Jefferson City, MO 77° View Live Radar Thu H 18° L 7° Fri H 24° L 9° Sat H 34° L 29° Weather Sponsored By:

Missouri Legislature back in session

Missouri Legislature back in session

January 5th, 2017 by Bob Watson and Brittany Hilderbrand in News

Members of the Missouri House of Representatives stand Wednesday for the Pledge of Allegience during ceremonies as the 99th General Assembly gets underway. The Missouri Highway Patrol provided the day's color guard for House opening day activities.

Photo by Julie Smith /News Tribune.

House Speaker Todd Richardson on Wednesday highlighted right-to-work legislation, lobbyist gift bans and increasing access to charter schools' education as some of the Missouri Legislature's priorities in 2017.

And Senate President Pro Tem Ron Richard urged his colleagues to set a "tone" of respect this year, even when they disagree on issues.

However, outgoing Secretary of State Jason Kander, a Democrat — after gaveling the House into session — warned Republican lawmakers not to go too far with voter photo identification requirements.

Missouri voters last November approved a constitutional amendment allowing the Legislature to require a photo ID for in-person voting at polling places. And enabling legislation passed last year puts those requirements into place starting in June.

"I feel a responsibility to tell you that even though you have the power to take away the right to vote from the citizens of Missouri," Kander said, "you shouldn't."

Northwest Missouri Rep. Allen Andrews, R-Grant City, called Kander's speech a "slap in the face" to the democratic process.

Related Article

Visitors' screening returns to the Capitol

Read more

During Todd Richardson's final term as House speaker, he pledged the lobbyist gift ban will be the first bill out of the House and right-to-work legislation will be filed in the Economic Development Committee as soon as today.

"The voters have spoken, our majorities campaigned on it and the governor's race was fought over it," Richardson, R-Poplar Bluff said. "Missouri should and will soon be a right-to-work state.

"If employees want to join (a labor union), they should be able to join, but no one should be forced to join an organization against their will."

Richardson also pointed out the state must be mindful of areas where it is falling short, and be willing to embrace innovation.

He identified access to high-performing charter schools and creating an environment that makes Missouri an attractive place to do business as two prime examples of the changes that must occur in order to "remove the unnecessary government regulations that stifle innovation and job creation."

In a news release, House Minority Leader Gail McCann Beatty, D-Kansas City, said Democrats will be working to protect public education, worker rights and the integrity of Missouri's judicial system during the 2017 session, along with rooting out corruption in state government.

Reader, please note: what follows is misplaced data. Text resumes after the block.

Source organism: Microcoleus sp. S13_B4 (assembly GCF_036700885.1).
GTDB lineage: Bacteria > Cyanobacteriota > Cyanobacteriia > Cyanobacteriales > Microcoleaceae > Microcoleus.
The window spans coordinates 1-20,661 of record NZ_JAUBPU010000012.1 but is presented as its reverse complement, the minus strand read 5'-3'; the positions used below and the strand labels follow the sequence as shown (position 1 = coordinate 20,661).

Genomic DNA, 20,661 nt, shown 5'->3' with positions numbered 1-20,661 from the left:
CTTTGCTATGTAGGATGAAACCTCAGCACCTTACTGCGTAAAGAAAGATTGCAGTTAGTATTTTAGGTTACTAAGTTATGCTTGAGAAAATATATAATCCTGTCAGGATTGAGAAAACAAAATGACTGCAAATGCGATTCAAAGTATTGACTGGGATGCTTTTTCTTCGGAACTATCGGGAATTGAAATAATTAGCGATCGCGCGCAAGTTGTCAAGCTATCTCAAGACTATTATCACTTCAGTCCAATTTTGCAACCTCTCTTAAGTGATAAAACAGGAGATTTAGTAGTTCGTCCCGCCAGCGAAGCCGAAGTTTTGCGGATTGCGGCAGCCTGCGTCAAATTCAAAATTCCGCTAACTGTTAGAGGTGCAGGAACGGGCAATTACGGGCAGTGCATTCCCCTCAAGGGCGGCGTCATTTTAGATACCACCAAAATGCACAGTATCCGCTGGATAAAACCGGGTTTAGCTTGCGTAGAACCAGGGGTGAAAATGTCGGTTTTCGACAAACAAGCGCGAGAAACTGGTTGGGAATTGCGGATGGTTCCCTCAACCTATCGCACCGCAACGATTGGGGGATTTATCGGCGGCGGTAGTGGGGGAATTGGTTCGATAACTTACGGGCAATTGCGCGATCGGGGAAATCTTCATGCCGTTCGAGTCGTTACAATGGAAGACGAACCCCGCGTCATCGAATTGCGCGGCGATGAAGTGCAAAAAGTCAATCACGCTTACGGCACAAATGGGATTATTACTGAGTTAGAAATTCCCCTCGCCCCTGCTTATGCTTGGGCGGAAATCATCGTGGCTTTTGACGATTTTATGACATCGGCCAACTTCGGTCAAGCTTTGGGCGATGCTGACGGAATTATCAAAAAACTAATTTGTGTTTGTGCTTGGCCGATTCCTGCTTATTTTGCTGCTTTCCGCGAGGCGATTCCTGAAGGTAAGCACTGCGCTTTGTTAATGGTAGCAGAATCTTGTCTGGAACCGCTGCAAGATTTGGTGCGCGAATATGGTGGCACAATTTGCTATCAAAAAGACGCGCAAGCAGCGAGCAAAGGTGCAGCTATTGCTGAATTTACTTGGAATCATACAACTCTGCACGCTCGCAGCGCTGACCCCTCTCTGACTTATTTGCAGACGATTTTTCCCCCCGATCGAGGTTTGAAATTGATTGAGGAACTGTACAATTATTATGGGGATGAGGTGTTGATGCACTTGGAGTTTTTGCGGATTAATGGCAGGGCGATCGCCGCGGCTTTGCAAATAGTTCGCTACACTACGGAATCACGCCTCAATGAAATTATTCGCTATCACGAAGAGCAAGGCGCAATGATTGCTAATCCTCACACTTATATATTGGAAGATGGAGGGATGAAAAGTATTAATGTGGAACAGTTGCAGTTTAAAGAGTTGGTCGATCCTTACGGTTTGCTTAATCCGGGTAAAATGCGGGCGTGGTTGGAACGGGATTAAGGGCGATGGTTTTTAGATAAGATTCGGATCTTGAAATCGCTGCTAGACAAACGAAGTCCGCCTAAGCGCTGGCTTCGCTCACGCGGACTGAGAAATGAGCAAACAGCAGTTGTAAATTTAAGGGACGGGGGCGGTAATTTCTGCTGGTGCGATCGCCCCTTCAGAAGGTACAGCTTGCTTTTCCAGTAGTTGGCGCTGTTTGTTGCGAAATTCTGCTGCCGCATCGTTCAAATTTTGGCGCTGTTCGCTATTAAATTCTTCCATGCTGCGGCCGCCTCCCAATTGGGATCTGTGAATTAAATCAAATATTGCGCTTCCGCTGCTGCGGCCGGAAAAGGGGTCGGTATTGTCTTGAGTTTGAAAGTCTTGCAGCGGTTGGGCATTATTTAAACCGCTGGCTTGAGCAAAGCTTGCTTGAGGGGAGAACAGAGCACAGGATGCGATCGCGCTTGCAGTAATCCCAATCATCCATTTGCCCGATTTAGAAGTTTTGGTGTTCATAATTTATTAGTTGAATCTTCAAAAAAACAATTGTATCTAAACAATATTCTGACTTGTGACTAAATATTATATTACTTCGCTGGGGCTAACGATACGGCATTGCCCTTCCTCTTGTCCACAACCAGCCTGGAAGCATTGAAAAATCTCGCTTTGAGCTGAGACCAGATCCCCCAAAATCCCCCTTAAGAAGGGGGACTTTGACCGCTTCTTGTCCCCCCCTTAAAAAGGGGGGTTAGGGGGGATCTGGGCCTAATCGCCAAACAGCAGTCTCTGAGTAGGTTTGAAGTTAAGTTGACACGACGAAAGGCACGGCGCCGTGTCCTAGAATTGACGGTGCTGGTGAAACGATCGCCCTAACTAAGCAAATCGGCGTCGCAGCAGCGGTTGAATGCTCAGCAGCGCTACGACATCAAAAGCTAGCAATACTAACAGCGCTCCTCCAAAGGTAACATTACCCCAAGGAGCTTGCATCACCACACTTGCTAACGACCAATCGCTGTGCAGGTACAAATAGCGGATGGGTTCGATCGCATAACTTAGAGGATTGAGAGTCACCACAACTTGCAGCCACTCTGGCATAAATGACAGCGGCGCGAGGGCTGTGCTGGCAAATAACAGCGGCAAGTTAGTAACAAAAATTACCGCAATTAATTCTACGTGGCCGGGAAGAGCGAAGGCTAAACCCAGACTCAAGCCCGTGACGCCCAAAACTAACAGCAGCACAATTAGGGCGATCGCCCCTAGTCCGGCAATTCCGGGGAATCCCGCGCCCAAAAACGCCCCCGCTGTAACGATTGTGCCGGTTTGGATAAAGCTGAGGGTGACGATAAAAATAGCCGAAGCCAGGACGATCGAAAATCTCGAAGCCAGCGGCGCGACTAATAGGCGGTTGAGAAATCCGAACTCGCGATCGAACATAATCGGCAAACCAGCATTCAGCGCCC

"Change may be coming, but not all change is positive," she said.

For the first time in Missouri's history, the Republican Party holds supermajorities in both the House and Senate, while also controlling the governor's office.

"With this greater power comes even greater responsibility," Richardson said, "a responsibility to make the legislative process more deliberative."

State Rep. Jay Barnes, R-Jefferson City, told the News Tribune: "Speaker Richardson laid out a bold agenda. I look forward to working with him, my legislative colleagues and Gov. Greitens to achieve it."

In his six-minute address to the Senate, Richard, R-Joplin, said he would announce the chamber's agenda at another time, then reminded colleagues: "What we do here matters, and how we do it matters."

Pointing to the state's history, he cited several examples of Missourians who took bold steps, even against others' advice.

"Without a knowledge of history, there can be no patriotism," Richard said. "Without a reverence for our pioneer forbears, there can be no respect for the government they sacrificed to build."

He added, "I'm hoping that we're remembered for respecting the institution of the Senate and each other; for restoring civility to the chamber; and that we were able to be passionate about our convictions without being combative with each other."

Mid-Missouri's four senators liked what they heard.

Majority Leader Mike Kehoe, R-Jefferson City, told the News Tribune: "It is all about what we come out of the session with and how we act while we're here."

He noted Gov.-elect Eric Greitens sat on the dais and watched the entire Senate opening day ceremonies, including Richard's speech.

"In the six years I've been here, I'm not sure I've seen a governor or a governor-elect, in the chamber," Kehoe said. "What I read into that is, I think he wants to be involved in the process in a bipartisan way."

Sen. Jeanie Riddle, R-Mokane, added: "(Richard) is a historian. He loves Missouri and loves this building, and wants to preserve it for decades and generations to come."

New Sen. Caleb Rowden, R-Columbia, said: "I think we'll be defined less this year by what we do than by how we do it.

"I think the civility — how we respect each other and how we go about the process, I think, are pretty important."

Sen. Dan Brown, R-Rolla, said: "I think he's absolutely right — we do not know patriotism if we don't know history. We've got plenty of time to work out our priorities."

The Associated Press contributed some information used in this story.